In less than a week, the U.S. Supreme Court has refused to hear pleas from North Dakota and Arkansas to revive two of the most restrictive abortion laws in the country. The justices on Monday declined to hear North Dakota's appeal of an appellate court decision striking down the state's ban on abortion as soon as a fetal heartbeat is detected—which can be as early as six weeks of pregnancy.
The U.S. Supreme Court on Monday declined to take up one of a new wave of cases that directly ask the justices to declare that capital punishment is unconstitutional. Without comment, the court denied certiorari in Walter v. Pennsylvania, an appeal by Shonda Walter of her death sentence for killing an 83-year-old Pennsylvania man in 2003.
It's an era of growing pains for patent law. Legislators and the courts are grappling with parties sparring for rights amid rapidly evolving technology. However, in the case of at least one firm, there's light at the end of the tunnel.
Barbara "Biz" Van Gelder, the prominent Washington white collar litigator, said that Dickstein Shapiro's uncertain future was the reason she left. After Dickstein Shapiro failed to agree on a merger plan with Bryan Cave in December, Van Gelder decided it was time to change firms, she said. "I was committed to the Bryan Cave merger," she said. And the firm saw another departure Friday: the Washington managing partner.
White-collar lawyer Barbara Van Gelder—who goes by "Biz"—will leave Dickstein Shapiro for Cozen O’Connor Feb. 1, becoming the latest among a half-dozen departures from the struggling Washington law firm so far this year. Van Gelder is a senior counsel to Dickstein Shapiro and the head of its congressional investigations and white-collar defense practice.
The lobbying numbers are in, and the fears of Squire Patton Boggs are confirmed. Although every other law firm lobbying group among the largest in Washington saw their revenues rise in 2015, the legacy firm of the late Thomas Hale Boggs Jr. did not. Its year-end total dropped 20 percent. Squire Patton Boggs—whose Washington lobbying department has faced dozens of departures since 2013—is now the third-largest lobbying organization in Washington, behind Akin Gump Strauss Hauer & Feld and Brownstein Hyatt Farber Schreck.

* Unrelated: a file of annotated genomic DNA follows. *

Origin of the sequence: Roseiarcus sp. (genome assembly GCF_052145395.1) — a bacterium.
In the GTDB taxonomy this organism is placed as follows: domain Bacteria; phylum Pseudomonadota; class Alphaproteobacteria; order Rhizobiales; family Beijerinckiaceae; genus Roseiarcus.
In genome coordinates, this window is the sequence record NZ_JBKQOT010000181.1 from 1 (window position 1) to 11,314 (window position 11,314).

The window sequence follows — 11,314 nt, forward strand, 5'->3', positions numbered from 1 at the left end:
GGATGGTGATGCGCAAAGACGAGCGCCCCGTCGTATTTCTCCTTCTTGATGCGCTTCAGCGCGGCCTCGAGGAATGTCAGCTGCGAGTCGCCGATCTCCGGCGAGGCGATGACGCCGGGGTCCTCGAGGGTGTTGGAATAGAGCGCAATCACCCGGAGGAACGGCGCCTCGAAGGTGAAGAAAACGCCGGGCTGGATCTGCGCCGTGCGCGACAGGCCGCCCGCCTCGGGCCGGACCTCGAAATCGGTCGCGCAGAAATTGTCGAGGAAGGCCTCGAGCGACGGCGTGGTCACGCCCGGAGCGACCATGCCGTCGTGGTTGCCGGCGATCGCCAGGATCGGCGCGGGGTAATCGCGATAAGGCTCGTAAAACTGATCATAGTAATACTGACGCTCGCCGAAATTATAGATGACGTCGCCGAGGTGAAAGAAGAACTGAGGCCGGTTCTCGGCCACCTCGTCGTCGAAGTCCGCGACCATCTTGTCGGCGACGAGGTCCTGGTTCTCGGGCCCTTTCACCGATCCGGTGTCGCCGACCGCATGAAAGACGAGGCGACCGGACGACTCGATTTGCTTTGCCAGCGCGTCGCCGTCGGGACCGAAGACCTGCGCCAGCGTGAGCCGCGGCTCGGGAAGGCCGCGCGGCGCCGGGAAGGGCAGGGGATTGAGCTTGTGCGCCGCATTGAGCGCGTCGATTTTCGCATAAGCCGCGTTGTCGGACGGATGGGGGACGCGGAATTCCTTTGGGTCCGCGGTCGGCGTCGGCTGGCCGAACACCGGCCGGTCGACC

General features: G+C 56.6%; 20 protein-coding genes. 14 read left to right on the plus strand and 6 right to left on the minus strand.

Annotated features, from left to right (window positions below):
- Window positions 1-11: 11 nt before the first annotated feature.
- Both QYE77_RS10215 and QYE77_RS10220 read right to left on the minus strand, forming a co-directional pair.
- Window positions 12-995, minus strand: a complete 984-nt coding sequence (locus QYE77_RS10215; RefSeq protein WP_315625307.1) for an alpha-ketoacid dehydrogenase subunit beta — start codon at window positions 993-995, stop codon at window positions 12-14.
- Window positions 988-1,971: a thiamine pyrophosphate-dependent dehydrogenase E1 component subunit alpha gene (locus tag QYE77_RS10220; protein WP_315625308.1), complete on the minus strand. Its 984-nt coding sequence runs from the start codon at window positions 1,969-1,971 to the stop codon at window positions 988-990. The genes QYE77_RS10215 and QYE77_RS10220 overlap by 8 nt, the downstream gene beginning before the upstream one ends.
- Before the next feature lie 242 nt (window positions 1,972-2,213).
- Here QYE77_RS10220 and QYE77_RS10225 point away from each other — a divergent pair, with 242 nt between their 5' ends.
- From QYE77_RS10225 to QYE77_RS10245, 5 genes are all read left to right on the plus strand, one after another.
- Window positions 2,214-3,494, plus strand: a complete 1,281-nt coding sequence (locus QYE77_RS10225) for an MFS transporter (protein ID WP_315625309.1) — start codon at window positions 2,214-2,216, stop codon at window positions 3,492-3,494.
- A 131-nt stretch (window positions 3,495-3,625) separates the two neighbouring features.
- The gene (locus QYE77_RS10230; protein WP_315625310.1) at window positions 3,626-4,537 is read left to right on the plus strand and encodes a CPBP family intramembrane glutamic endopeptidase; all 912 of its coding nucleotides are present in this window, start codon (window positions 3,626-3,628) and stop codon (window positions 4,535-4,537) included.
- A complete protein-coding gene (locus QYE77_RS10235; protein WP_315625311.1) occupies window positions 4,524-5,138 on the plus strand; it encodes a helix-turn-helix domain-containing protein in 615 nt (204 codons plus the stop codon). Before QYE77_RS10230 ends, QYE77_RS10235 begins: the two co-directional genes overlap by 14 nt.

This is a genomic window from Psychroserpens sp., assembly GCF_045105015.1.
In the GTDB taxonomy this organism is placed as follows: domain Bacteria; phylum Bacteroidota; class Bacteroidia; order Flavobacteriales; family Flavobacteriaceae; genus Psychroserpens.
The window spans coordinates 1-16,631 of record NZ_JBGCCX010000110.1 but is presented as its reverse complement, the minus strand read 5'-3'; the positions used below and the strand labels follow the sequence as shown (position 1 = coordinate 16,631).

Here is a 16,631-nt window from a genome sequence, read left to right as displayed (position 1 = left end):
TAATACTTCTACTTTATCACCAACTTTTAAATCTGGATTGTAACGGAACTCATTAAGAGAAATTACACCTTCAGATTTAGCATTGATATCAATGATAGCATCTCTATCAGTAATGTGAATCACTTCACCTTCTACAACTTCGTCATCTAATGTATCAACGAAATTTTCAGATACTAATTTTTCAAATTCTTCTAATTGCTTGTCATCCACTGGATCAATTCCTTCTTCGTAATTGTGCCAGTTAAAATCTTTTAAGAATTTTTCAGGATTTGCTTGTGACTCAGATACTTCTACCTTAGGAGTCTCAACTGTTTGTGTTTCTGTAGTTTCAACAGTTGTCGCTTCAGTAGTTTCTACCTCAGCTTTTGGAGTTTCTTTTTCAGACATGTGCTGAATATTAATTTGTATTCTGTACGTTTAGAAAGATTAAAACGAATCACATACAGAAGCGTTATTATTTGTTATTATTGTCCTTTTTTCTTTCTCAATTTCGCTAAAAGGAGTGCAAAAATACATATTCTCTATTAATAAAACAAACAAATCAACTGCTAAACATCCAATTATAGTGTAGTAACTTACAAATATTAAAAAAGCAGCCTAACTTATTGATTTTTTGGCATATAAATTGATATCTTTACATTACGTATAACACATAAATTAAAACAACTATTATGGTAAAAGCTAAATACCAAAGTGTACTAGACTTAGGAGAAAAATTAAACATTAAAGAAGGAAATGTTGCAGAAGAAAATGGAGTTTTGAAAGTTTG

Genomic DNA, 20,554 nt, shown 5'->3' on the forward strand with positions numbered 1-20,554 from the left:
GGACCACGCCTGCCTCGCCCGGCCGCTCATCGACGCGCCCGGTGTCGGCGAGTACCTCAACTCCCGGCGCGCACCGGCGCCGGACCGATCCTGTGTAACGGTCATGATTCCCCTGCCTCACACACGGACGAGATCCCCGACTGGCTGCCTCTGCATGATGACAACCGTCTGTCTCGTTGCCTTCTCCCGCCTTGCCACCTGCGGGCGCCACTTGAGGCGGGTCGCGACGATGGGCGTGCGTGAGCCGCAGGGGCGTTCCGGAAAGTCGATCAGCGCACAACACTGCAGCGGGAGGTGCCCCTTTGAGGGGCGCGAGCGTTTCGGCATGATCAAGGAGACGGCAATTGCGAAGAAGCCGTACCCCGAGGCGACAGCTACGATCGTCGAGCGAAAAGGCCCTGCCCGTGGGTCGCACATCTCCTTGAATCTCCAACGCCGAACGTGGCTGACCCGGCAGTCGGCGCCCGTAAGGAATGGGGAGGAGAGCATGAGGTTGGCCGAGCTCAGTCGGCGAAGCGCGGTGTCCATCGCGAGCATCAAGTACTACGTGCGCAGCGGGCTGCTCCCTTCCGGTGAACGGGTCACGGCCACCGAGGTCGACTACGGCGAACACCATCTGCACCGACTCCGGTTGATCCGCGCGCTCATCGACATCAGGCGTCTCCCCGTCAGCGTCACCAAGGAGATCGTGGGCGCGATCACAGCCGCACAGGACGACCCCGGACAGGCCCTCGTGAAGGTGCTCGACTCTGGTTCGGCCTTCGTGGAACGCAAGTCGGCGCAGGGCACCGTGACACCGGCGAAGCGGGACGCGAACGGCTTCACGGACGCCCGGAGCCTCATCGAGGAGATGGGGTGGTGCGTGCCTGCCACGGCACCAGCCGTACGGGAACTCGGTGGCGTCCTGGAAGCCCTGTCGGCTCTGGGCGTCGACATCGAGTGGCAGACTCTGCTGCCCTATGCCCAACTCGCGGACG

The FCC believes concerns from companies and business advocates, suing over the agency's new "autodialer" rule, are unfounded. In a brief in the U.S. Court of Appeals for the D.C. Circuit, the agency said businesses and industry groups are "incorrect that the commission's ruling necessarily sweeps in devices such as ordinary smartphones."
Their cases may not command the high profile of abortion, immigration, affirmative action and other challenges now on the U.S. Supreme Court’s decision docket. But four tribal cases granted review by the justices have been called by some experts a “potential watershed” term for Indian law.
Quinn Emanuel Urquhart & Sullivan has upped the amount it gives to law clerks as signing bonuses this year, according to a letter the Los Angeles-based litigation firm sent to federal appeals court clerks. "Starting this year, we have increased our signing bonus for law clerks to $75,000," according to a January letter from the firm to federal law clerks obtained by The National Law Journal this week.
The U.S. Supreme Court on Wednesday struck down a pair of Kansas Supreme Court rulings that reversed the death sentences of three convicted murderers. The 8-1 ruling in Kansas v. Carr and two related cases was written by Justice Antonin Scalia and did not bear the earmarks of a court that is ready to re-examine the constitutionality of the death penalty—as some had hoped after the court’s ruling last term in an Oklahoma case.
A seven-year fight between a pharmaceutical company and the Federal Trade Commission over documents in an antitrust investigation ended at the U.S. Supreme Court on Tuesday when the justices declined to review questions concerning lawyers' work-product protections.
By the end of oral arguments Tuesday in Heffernan v. City of Paterson, New Jersey, lawyers and justices agreed on one thing: The case was really odd. "This is a bizarre case," said Thomas Goldstein of Goldstein & Russell. "It is bizarre," Justice Antonin Scalia concurred. In the course of the hour, some of the exchanges posed lessons that practitioners can learn from.
A seven-year fight between a pharmaceutical company and the Federal Trade Commission over documents in an antitrust investigation ended at the U.S. Supreme Court on Tuesday when the justices declined to review questions concerning lawyers’ work-product protections.
The U.S. Department of Justice must turn over to Congress internal records about how the department responded to a congressional inquiry into the botched gun-walking program known as Operation Fast and Furious.